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Real-time forecasting and political stock market anomalies: evidence for the U.S

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  • Bohl, Martin T.
  • Döpke, Jörg
  • Pierdzioch, Christian

Abstract

Using monthly data for the period 1953-2003, we apply a real-time modeling approach to investigate the implications of U.S. political stock market anomalies for forecasting excess stock returns. Our empirical findings show that political variables, selected on the basis of widely used model selection criteria, are often included in real-time forecasting models. However, they do not contribute to systematically improving the performance of simple trading rules. For this reason, political stock market anomalies are not necessarily an indication of market inefficiency. --

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Bibliographic Info

Paper provided by Deutsche Bundesbank, Research Centre in its series Discussion Paper Series 1: Economic Studies with number 2006,22.

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Date of creation: 2006
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Handle: RePEc:zbw:bubdp1:4723

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Keywords: Political stock market anomalies; predictability of stock returns; efficient markets hypothesis; real-time forecasting;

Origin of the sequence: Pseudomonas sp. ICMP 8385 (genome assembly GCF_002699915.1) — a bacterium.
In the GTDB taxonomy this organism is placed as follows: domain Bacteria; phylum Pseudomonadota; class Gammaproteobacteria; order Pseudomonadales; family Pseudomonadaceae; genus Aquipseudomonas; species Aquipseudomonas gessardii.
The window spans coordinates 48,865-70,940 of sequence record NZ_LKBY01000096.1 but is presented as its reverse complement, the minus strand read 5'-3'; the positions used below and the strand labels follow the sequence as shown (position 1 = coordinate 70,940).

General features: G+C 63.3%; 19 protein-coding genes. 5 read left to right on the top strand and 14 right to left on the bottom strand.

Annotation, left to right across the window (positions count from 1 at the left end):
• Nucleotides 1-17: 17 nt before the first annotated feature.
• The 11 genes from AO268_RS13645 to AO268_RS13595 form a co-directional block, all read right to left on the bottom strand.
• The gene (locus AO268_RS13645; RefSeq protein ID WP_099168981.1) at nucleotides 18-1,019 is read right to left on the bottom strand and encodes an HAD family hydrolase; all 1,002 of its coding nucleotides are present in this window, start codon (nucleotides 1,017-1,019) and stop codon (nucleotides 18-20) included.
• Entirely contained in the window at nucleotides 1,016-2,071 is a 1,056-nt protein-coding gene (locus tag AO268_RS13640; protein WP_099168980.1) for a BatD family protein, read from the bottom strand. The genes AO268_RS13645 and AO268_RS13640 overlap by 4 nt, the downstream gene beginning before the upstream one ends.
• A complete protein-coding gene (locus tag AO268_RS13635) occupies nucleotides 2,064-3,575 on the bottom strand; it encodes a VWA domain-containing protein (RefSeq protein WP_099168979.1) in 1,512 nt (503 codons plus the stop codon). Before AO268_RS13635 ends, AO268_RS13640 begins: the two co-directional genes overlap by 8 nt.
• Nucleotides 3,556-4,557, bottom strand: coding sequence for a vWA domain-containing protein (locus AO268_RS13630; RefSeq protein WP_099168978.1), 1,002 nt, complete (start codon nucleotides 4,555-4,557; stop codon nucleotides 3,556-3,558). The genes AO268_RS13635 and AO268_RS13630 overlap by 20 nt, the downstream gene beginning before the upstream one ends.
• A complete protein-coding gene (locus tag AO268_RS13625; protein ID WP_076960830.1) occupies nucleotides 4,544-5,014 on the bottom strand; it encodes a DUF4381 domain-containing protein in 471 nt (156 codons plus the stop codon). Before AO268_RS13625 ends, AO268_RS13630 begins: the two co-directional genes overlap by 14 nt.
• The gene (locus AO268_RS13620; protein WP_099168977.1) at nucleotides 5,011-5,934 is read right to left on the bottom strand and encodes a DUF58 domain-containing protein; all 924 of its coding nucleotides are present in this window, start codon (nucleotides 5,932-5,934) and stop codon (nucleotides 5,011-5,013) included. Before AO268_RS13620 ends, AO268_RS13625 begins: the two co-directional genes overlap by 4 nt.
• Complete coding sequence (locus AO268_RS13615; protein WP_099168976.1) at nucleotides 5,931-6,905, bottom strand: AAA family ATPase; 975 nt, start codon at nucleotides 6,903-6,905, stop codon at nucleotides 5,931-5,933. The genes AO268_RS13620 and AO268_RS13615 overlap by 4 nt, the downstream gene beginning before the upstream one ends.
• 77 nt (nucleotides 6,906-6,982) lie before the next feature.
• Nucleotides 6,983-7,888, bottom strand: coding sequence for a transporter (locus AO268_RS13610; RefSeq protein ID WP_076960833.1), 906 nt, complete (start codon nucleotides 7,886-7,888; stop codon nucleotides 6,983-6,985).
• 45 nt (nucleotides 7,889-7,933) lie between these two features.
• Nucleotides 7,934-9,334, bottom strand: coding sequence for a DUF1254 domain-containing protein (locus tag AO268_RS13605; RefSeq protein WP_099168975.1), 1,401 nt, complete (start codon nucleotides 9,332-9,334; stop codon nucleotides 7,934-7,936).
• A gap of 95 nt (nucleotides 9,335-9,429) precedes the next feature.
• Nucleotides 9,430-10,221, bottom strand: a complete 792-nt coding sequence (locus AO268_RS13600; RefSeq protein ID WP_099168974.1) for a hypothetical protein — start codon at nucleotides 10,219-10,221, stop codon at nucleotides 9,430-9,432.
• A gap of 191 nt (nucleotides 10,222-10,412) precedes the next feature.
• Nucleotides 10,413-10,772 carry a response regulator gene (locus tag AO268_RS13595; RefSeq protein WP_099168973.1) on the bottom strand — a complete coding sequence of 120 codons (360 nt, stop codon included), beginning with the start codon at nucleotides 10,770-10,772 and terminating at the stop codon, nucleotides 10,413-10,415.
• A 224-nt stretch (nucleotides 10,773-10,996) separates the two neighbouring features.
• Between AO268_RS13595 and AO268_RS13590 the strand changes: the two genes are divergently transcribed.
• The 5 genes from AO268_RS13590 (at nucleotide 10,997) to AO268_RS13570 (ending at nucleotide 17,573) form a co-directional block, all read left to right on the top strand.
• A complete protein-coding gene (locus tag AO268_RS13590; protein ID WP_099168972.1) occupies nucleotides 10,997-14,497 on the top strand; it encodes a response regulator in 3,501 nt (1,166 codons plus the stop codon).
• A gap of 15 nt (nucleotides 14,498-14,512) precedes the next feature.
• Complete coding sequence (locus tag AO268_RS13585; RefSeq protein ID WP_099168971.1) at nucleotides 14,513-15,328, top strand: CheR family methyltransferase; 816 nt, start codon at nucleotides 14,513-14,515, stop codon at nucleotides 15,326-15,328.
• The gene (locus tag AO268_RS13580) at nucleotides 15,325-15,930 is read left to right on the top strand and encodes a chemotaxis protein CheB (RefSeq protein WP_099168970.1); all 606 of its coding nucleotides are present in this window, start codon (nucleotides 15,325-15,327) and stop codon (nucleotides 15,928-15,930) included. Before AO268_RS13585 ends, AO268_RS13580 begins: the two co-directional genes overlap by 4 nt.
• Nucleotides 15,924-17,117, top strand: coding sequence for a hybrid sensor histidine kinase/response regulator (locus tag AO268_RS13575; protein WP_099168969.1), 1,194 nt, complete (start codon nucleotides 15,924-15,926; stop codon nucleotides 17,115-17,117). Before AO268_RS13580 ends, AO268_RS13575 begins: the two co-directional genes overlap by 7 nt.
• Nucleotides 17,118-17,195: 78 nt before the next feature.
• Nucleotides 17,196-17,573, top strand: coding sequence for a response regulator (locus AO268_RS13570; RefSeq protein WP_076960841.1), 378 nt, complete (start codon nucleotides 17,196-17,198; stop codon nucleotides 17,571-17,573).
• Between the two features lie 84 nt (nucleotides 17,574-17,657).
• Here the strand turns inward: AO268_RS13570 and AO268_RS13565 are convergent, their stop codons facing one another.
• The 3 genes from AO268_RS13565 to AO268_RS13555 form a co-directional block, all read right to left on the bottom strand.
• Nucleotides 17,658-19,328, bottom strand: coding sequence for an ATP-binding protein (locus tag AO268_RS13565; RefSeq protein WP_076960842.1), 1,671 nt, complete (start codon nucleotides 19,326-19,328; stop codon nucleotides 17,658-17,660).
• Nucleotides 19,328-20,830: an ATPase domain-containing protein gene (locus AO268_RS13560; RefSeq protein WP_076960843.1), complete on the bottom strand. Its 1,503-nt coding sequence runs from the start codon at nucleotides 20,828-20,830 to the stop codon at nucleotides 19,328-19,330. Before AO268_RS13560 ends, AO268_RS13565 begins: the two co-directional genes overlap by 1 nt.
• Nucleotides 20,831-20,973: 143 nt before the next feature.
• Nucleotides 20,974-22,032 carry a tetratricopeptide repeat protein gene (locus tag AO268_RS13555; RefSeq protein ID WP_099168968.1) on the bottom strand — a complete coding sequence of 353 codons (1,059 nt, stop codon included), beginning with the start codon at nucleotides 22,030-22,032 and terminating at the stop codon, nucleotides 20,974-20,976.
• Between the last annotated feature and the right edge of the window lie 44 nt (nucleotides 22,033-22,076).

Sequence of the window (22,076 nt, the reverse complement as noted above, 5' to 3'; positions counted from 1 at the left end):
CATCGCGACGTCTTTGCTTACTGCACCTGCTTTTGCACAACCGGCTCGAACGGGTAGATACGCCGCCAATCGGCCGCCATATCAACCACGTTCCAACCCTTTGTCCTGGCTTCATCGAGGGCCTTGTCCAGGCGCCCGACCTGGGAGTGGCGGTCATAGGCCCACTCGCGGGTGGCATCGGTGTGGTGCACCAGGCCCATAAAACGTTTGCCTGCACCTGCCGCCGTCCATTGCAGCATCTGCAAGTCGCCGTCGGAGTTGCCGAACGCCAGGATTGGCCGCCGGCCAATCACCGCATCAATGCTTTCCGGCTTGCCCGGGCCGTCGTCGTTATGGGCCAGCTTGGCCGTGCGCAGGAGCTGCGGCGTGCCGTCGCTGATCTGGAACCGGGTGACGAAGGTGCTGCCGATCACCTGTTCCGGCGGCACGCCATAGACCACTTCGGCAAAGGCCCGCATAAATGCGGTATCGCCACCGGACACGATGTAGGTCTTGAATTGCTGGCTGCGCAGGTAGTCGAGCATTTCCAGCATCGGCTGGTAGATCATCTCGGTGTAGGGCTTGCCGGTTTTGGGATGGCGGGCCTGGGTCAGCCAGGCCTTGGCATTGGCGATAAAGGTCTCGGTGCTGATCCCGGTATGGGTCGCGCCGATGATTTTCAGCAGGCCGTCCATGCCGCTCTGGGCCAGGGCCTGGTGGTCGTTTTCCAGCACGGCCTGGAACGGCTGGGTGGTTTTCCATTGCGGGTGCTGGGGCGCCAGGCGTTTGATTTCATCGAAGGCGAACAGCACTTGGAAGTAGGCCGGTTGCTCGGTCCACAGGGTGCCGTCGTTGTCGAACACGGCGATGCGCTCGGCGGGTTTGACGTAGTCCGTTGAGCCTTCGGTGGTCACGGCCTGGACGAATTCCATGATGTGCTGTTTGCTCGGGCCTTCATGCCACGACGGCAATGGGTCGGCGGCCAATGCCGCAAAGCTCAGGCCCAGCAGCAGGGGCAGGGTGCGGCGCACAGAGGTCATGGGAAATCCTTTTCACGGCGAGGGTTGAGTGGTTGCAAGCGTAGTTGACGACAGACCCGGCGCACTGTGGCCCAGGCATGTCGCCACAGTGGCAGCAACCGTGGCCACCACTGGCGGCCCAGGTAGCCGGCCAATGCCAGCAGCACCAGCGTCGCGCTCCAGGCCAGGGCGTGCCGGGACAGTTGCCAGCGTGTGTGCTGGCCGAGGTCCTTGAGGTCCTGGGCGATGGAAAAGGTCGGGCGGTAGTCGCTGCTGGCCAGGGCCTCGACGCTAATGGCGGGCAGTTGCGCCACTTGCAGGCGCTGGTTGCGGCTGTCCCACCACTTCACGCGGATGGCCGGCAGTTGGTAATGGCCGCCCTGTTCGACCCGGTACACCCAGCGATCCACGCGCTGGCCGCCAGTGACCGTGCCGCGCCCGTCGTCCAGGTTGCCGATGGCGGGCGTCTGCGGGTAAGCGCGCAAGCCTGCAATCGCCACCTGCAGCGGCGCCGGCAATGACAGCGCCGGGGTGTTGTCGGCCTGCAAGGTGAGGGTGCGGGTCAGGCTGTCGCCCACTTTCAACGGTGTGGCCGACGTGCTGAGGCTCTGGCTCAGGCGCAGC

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  1. Koetter, M. & Bos, J.W.B. & Heid, F. & Kolari, J.W. & Kool, C.J.M. & Porath, D., 2007. "Accounting for distress in bank mergers," Journal of Banking & Finance, Elsevier, vol. 31(10), pages 3200-3217, October.
  2. John Y. Campbell & Jens Hilscher & Jan Szilagyi, 2008. "In Search of Distress Risk," Journal of Finance, American Finance Association, vol. 63(6), pages 2899-2939, December.
  3. Falko Fecht & Kevin X. D. Huang & Antoine Martin, 2004. "Financial intermediaries, markets, and growth," Working Papers 04-24, Federal Reserve Bank of Philadelphia.
  4. Slacalek, Jirka & Fritsche, Ulrich & Dovern, Jonas & Döpke, Jörg, 2005. "European inflation expectations dynamics," Discussion Paper Series 1: Economic Studies 2005,37, Deutsche Bundesbank, Research Centre.
  5. von Kalckreuth, Ulf, 2005. "A "wreckers theory" of financial distress," Discussion Paper Series 1: Economic Studies 2005,40, Deutsche Bundesbank, Research Centre.
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